Back then, Łukasz Ciepliński had no way of knowing that the lives of his wife and son, after March 1, 1951, would be the never-ending string of tragedy sponsored by the communist regime. They experienced various kinds of humiliation, harassment and poverty. The name “Ciepliński” ended job interviews and was the reason for bullying in school. Without the help of their family, friends and other kind people, they would never survive financially. They could only earn some extra money — Andrzej with photography and Jadwiga by teaching piano or making sweaters. Meanwhile, the life of Aleksander Warecki in Warsaw looked completely different.
Despite such difficult hardships, Jadwiga Cieplińska kept saying:
“The truth will defend itself and Łukasz will be considered a hero. But I don’t want to live to see that happen, because that would be too much for me.”
And that is exactly what happened. She died before her husband’s name was cleared by the courts in 1992. The question remains whether the truth indeed defends itself. Perhaps the words of “Pług” which he said thinking of his son in the jail cell of the Rakowiecka prison are adequate here, and are also a lesson to us:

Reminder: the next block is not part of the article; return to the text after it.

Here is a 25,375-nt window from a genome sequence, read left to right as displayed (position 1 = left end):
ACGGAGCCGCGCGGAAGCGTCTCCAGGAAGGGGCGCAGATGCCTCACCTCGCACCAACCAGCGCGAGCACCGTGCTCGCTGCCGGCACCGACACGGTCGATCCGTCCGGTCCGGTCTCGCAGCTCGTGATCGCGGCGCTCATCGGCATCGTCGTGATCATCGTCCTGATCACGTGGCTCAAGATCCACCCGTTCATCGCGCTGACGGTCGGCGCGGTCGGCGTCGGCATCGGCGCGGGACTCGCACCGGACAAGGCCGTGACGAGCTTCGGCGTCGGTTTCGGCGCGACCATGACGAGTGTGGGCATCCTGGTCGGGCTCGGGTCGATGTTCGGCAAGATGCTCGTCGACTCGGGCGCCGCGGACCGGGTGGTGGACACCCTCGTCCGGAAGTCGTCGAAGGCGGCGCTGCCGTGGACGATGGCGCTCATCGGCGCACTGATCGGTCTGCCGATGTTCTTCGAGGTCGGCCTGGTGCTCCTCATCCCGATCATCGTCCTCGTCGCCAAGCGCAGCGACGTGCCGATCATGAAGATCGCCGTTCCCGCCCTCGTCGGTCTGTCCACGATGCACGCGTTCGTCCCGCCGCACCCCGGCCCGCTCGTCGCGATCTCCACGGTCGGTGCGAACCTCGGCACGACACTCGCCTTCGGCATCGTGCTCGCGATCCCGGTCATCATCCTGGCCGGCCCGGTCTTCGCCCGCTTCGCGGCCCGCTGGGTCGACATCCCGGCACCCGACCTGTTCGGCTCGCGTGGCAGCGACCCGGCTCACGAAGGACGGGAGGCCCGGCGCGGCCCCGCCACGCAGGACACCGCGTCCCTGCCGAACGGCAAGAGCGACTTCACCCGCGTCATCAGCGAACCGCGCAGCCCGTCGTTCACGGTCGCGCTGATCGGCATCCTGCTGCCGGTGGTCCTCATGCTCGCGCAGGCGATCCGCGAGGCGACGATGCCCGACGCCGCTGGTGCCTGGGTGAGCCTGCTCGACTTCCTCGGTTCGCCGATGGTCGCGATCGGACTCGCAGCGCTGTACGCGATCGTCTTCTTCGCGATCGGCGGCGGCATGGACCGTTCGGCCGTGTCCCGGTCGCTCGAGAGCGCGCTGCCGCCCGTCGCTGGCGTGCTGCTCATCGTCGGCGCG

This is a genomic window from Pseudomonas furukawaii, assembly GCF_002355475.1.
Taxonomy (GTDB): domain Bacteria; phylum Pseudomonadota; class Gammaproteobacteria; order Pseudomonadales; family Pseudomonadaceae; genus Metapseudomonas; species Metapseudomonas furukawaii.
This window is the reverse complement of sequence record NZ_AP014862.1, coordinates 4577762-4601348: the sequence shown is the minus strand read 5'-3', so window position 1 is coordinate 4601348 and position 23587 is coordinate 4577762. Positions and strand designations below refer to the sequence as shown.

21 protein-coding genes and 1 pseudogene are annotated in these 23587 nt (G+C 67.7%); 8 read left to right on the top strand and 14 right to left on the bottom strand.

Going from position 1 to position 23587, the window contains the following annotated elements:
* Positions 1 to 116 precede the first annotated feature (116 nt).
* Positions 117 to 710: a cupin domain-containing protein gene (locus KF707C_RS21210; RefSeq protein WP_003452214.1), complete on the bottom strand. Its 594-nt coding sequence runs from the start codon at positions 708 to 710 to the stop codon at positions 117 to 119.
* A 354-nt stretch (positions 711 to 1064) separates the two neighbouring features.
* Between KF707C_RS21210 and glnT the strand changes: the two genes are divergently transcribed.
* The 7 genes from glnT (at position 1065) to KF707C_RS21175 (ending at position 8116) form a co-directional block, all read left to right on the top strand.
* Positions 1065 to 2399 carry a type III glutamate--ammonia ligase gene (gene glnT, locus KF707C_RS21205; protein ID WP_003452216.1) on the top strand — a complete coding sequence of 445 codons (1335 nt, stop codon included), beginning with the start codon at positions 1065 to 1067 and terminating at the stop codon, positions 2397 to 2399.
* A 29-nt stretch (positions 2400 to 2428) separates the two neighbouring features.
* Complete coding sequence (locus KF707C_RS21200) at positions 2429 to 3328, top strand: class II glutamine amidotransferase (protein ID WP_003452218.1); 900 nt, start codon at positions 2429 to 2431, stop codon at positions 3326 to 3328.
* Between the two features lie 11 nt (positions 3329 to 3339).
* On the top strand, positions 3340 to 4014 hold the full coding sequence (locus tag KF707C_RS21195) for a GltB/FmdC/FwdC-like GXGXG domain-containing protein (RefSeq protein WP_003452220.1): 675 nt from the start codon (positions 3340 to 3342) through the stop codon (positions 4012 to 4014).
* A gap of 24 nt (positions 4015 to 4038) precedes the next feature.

“(…) Tell him many stories about the actions of the Home Army and the Freedom and Independence Association, so he would be strongly tied to our values, which he should continue to uphold and fight for. (…)”
* * *
When he turned only 37, Łukasz Ciepliński had all the right in the world to write the following in one of his messages:
“I feel like a man who fulfilled his duties well.”
Poland, by slowly but surely bringing back the memory of Łukasz Ciepliński and honouring his memory, cannot yet say that it fulfilled all its duties towards him. Despite the enormous search efforts of the Institute of National Remembrance; despite the incredible efforts of countless volunteers helping in the search of the “Łączka” part of the Powązki Cemetery, we still do not know where “Pług” and his six colleagues from the 4th General Board of the Freedom and Independence Association are buried. We still do not know whether those murdered on March 1, 1951, the indomitable soldiers of the Polish freedom, will ever get their “unknown graves” found and receive a proper, Christian burial, appropriate for such esteemed heroes of Poland.